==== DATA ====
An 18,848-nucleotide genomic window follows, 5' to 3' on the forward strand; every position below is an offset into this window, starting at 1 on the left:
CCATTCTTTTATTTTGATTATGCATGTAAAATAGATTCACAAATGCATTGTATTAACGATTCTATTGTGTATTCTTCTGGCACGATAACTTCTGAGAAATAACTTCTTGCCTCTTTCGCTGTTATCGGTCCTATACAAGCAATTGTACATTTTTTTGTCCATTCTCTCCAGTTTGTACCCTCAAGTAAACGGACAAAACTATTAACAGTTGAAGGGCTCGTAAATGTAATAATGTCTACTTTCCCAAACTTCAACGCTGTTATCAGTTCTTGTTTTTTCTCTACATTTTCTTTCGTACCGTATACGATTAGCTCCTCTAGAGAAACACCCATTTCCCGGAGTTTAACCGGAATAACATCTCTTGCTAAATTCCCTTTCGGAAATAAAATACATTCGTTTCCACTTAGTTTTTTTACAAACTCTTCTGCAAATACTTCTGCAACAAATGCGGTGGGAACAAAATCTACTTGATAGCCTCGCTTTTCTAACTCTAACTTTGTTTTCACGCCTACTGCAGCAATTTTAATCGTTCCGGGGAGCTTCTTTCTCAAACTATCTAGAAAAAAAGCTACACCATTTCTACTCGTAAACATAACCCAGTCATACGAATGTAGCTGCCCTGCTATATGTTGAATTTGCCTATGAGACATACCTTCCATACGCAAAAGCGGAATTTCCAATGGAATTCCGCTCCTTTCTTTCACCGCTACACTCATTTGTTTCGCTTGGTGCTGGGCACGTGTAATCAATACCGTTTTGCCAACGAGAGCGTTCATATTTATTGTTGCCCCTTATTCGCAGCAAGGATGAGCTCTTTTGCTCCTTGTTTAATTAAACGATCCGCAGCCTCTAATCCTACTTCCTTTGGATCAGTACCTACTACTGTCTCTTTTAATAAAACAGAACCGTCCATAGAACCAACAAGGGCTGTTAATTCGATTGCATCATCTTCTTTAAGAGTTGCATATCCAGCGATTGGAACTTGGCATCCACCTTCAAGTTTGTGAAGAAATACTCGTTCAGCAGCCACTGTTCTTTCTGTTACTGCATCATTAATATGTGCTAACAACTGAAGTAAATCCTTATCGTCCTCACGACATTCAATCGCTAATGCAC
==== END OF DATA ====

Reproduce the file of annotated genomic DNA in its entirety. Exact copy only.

An 18,848-nucleotide genomic window follows, 5' to 3' on the forward strand; every position below is an offset into this window, starting at 1 on the left:
CCATTCTTTTATTTTGATTATGCATGTAAAATAGATTCACAAATGCATTGTATTAACGATTCTATTGTGTATTCTTCTGGCACGATAACTTCTGAGAAATAACTTCTTGCCTCTTTCGCTGTTATCGGTCCTATACAAGCAATTGTACATTTTTTTGTCCATTCTCTCCAGTTTGTACCCTCAAGTAAACGGACAAAACTATTAACAGTTGAAGGGCTCGTAAATGTAATAATGTCTACTTTCCCAAACTTCAACGCTGTTATCAGTTCTTGTTTTTTCTCTACATTTTCTTTCGTACCGTATACGATTAGCTCCTCTAGAGAAACACCCATTTCCCGGAGTTTAACCGGAATAACATCTCTTGCTAAATTCCCTTTCGGAAATAAAATACATTCGTTTCCACTTAGTTTTTTTACAAACTCTTCTGCAAATACTTCTGCAACAAATGCGGTGGGAACAAAATCTACTTGATAGCCTCGCTTTTCTAACTCTAACTTTGTTTTCACGCCTACTGCAGCAATTTTAATCGTTCCGGGGAGCTTCTTTCTCAAACTATCTAGAAAAAAAGCTACACCATTTCTACTCGTAAACATAACCCAGTCATACGAATGTAGCTGCCCTGCTATATGTTGAATTTGCCTATGAGACATACCTTCCATACGCAAAAGCGGAATTTCCAATGGAATTCCGCTCCTTTCTTTCACCGCTACACTCATTTGTTTCGCTTGGTGCTGGGCACGTGTAATCAATACCGTTTTGCCAACGAGAGCGTTCATATTTATTGTTGCCCCTTATTCGCAGCAAGGATGAGCTCTTTTGCTCCTTGTTTAATTAAACGATCCGCAGCCTCTAATCCTACTTCCTTTGGATCAGTACCTACTACTGTCTCTTTTAATAAAACAGAACCGTCCATAGAACCAACAAGGGCTGTTAATTCGATTGCATCATCTTCTTTAAGAGTTGCATATCCAGCGATTGGAACTTGGCATCCACCTTCAAGTTTGTGAAGAAATACTCGTTCAGCAGCCACTGTTCTTTCTGTTACTGCATCATTAATATGTGCTAACAACTGAAGTAAATCCTTATCGTCCTCACGACATTCAATCGCTAATGCAC